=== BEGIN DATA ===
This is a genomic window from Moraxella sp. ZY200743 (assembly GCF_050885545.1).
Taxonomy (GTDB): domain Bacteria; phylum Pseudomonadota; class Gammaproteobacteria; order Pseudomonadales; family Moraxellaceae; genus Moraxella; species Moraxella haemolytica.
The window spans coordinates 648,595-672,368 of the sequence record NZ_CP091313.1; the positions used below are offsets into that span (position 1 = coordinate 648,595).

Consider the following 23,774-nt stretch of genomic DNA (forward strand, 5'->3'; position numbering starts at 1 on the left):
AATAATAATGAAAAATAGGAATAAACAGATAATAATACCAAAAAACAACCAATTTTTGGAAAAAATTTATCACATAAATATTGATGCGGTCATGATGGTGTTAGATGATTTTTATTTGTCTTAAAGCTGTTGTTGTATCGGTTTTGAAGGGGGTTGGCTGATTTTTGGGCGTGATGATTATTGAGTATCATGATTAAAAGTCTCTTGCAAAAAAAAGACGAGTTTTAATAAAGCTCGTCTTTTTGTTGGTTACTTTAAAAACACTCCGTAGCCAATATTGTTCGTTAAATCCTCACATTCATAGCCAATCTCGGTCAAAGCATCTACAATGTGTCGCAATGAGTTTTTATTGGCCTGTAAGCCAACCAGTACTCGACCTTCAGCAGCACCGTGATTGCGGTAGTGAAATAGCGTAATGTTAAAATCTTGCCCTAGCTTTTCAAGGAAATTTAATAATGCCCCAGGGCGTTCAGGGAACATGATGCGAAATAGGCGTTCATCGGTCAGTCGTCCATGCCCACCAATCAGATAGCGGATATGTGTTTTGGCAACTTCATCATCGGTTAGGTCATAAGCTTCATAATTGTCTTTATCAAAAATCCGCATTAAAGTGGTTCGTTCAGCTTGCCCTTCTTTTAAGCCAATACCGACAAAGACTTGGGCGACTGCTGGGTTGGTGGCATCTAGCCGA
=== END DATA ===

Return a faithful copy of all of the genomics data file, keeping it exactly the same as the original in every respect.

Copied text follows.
This is a genomic window from Moraxella sp. ZY200743 (assembly GCF_050885545.1).
Taxonomy (GTDB): domain Bacteria; phylum Pseudomonadota; class Gammaproteobacteria; order Pseudomonadales; family Moraxellaceae; genus Moraxella; species Moraxella haemolytica.
The window spans coordinates 648,595-672,368 of the sequence record NZ_CP091313.1; the positions used below are offsets into that span (position 1 = coordinate 648,595).

Consider the following 23,774-nt stretch of genomic DNA (forward strand, 5'->3'; position numbering starts at 1 on the left):
AATAATAATGAAAAATAGGAATAAACAGATAATAATACCAAAAAACAACCAATTTTTGGAAAAAATTTATCACATAAATATTGATGCGGTCATGATGGTGTTAGATGATTTTTATTTGTCTTAAAGCTGTTGTTGTATCGGTTTTGAAGGGGGTTGGCTGATTTTTGGGCGTGATGATTATTGAGTATCATGATTAAAAGTCTCTTGCAAAAAAAAGACGAGTTTTAATAAAGCTCGTCTTTTTGTTGGTTACTTTAAAAACACTCCGTAGCCAATATTGTTCGTTAAATCCTCACATTCATAGCCAATCTCGGTCAAAGCATCTACAATGTGTCGCAATGAGTTTTTATTGGCCTGTAAGCCAACCAGTACTCGACCTTCAGCAGCACCGTGATTGCGGTAGTGAAATAGCGTAATGTTAAAATCTTGCCCTAGCTTTTCAAGGAAATTTAATAATGCCCCAGGGCGTTCAGGGAACATGATGCGAAATAGGCGTTCATCGGTCAGTCGTCCATGCCCACCAATCAGATAGCGGATATGTGTTTTGGCAACTTCATCATCGGTTAGGTCATAAGCTTCATAATTGTCTTTATCAAAAATCCGCATTAAAGTGGTTCGTTCAGCTTGCCCTTCTTTTAAGCCAATACCGACAAAGACTTGGGCGACTGCTGGGTTGGTGGCATCTAGCCGA